Fisheries Ecology Division

Santa Cruz LabThe Fisheries Ecology Division is housed in the NMFS Santa Cruz Laboratory on UCSC’s Coastal Science Campus. Research is focused on California demersal and anadromous fishes, their fisheries, and their habitats. Demersal species under study include rockfishes, flatfishes, Pacific whiting, sablefish, and lingcod; anadromous species include coho and chinook salmon, steelhead, and green sturgeon. Results of this research are used by the Pacific Fishery Management Council to manage fisheries and by NMFS to manage threatened and endangered species and their habitats. Fisheries Ecology Division scientists study causes of variability in abundance and health of fish populations, analyze ecological relations in marine communities, and study the economics of exploiting and protecting natural resources. They also assess the stocks of species targeted by various fisheries, and assist in evaluating potential impacts of human activities on threatened or endangered species.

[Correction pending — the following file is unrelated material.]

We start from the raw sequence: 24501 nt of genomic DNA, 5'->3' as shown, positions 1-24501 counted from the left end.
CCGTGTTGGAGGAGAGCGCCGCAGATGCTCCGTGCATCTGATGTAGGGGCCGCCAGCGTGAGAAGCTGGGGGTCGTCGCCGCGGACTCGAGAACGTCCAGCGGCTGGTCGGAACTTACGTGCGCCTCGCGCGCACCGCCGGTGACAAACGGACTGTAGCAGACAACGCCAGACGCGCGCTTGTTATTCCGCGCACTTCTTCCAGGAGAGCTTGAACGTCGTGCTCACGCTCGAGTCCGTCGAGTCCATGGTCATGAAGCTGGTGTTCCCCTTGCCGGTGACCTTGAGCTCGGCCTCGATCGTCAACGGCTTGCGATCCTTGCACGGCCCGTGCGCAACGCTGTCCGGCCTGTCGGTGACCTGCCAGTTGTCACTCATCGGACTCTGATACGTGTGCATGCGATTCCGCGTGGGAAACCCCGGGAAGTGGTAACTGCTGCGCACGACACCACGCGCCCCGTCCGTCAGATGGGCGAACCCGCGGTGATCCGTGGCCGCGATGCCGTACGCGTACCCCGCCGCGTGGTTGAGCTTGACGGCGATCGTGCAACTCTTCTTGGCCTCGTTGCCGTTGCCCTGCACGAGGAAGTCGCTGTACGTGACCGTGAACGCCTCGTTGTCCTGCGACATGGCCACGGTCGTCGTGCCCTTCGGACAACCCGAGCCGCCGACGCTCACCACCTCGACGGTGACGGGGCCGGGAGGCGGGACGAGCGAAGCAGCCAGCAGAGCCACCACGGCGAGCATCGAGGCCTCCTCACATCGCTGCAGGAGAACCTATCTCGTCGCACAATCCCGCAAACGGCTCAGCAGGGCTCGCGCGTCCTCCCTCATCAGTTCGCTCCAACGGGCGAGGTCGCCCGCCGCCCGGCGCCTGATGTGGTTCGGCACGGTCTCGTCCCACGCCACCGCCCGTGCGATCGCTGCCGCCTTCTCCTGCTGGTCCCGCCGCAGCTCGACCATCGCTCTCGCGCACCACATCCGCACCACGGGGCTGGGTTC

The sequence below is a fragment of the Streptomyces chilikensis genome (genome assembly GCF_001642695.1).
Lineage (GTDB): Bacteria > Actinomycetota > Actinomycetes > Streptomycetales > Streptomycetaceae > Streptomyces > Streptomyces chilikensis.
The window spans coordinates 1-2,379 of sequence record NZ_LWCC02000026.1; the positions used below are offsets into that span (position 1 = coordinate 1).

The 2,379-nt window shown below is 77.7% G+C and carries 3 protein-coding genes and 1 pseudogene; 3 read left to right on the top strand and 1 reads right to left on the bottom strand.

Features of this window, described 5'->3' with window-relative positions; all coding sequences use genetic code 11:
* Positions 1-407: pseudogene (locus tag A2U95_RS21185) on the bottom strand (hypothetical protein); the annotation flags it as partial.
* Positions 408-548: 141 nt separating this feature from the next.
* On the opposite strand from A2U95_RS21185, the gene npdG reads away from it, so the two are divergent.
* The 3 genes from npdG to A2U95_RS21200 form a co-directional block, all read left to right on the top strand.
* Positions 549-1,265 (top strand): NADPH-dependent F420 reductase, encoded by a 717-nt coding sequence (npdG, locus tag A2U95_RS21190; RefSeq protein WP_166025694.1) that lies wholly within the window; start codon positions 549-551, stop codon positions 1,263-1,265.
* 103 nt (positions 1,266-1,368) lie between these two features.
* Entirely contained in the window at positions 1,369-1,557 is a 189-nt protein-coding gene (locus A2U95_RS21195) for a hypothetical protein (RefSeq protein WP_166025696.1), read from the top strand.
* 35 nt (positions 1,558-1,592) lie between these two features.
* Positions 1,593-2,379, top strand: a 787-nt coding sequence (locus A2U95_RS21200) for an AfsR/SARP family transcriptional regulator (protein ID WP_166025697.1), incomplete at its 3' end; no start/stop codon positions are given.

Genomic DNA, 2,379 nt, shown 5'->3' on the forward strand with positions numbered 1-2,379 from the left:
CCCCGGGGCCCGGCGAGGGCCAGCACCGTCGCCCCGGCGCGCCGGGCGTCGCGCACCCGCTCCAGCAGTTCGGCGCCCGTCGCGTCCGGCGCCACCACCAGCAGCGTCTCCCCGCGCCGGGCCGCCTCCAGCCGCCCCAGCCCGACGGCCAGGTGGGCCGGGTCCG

Research programs

Division News

Scientists Call for Improved Technologies to Save Imperiled California Salmon

Genetic identification, real-time monitoring would improve management of salmon and water

Drone photos yield faster, cheaper data on key Antarctic species.

Drone photos yield faster, cheaper data on key Antarctic species.

Climate Shifts Shorten Marine Food Chain off California

Environmental disturbances such as El Niño shake up the marine food web off Southern California, new research shows, countering conventional thinking that the hierarchy of who eats who in the

SWFSC Geneticist Carlos Garza Elected Cal Academy Fellow

Fisheries Ecology Division research geneticist Carlos Garza was elected as a Fellow of the California Academy of Sciences. This lifetime appointment to one of the governing bodies of the Academy was in recognition of his “contributions to the advancement of science”.

Hexacopter-captured Whale Blow Supports a Framework for Health Monitoring

Working alongside colleagues from Woods Hole Oceanographic Institute (WHOI), SR3 and the Vancouver Aquarium, MMTD researcher John Durban used a small, unmanned hexacopter to collect exhaled breath condensate (blow) from two geographically distinct populations of humpback whales